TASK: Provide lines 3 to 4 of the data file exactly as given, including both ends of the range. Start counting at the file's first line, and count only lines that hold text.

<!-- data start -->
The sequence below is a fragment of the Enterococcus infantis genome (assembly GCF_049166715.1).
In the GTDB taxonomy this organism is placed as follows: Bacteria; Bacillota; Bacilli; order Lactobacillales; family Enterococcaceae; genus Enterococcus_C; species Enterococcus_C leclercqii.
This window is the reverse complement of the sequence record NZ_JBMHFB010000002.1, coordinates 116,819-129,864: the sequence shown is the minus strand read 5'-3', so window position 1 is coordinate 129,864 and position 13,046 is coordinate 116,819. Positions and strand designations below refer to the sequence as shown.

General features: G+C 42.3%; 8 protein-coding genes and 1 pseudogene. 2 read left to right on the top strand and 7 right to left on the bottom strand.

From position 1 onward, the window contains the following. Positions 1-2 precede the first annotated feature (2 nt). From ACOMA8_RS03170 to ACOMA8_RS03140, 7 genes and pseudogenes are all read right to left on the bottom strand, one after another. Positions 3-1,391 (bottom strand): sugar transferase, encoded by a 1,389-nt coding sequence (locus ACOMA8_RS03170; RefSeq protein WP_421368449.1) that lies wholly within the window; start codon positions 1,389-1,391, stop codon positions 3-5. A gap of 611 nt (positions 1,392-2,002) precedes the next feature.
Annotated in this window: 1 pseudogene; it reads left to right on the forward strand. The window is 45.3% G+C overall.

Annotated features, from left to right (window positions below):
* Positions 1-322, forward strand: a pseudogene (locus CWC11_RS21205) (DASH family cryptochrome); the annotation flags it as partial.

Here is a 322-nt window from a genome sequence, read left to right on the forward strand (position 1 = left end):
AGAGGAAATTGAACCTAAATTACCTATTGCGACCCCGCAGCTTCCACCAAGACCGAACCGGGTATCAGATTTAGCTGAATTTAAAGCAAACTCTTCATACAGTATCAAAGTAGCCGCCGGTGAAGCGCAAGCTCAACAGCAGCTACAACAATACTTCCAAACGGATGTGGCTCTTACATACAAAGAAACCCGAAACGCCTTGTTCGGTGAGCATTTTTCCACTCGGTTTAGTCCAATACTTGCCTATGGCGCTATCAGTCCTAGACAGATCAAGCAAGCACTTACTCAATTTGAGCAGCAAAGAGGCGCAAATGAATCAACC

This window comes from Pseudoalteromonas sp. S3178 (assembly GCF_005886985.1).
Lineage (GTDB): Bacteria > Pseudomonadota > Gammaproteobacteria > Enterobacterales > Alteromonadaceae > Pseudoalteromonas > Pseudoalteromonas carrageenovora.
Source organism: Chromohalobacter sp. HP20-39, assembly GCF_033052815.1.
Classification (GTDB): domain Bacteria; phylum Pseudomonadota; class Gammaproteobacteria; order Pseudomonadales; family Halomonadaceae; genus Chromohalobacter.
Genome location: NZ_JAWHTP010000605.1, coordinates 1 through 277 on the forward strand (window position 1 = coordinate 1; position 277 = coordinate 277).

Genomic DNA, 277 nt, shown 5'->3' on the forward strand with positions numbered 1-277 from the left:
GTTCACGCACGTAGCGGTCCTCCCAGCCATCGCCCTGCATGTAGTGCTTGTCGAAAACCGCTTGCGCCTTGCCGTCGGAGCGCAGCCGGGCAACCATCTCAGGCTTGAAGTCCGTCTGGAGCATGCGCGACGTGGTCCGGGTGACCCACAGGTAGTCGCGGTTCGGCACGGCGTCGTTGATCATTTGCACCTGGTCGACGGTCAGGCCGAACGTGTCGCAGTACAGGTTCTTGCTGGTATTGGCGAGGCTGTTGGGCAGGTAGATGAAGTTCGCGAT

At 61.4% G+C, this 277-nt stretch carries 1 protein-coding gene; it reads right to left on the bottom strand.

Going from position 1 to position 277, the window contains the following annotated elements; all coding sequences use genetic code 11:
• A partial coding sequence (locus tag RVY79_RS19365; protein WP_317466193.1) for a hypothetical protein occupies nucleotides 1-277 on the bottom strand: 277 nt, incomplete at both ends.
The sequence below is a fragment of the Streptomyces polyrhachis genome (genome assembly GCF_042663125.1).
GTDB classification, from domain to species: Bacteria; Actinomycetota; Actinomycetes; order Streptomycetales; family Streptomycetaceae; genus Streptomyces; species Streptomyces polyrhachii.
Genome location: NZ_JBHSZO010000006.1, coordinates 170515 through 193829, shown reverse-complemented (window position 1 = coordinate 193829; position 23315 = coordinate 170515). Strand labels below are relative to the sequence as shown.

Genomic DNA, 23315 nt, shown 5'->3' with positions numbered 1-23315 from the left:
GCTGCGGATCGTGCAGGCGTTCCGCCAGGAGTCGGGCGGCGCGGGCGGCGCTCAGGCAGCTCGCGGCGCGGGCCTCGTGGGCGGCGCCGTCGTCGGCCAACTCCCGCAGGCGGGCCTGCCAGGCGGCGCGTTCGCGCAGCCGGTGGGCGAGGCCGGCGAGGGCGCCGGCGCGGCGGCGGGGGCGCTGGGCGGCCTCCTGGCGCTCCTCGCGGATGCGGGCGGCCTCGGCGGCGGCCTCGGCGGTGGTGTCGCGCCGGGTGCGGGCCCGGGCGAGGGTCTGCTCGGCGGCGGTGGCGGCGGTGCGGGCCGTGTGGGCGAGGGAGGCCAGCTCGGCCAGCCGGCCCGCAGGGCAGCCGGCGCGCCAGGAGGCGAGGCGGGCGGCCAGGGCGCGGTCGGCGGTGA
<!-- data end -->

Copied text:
This window is the reverse complement of the sequence record NZ_JBMHFB010000002.1, coordinates 116,819-129,864: the sequence shown is the minus strand read 5'-3', so window position 1 is coordinate 129,864 and position 13,046 is coordinate 116,819. Positions and strand designations below refer to the sequence as shown.

General features: G+C 42.3%; 8 protein-coding genes and 1 pseudogene. 2 read left to right on the top strand and 7 right to left on the bottom strand.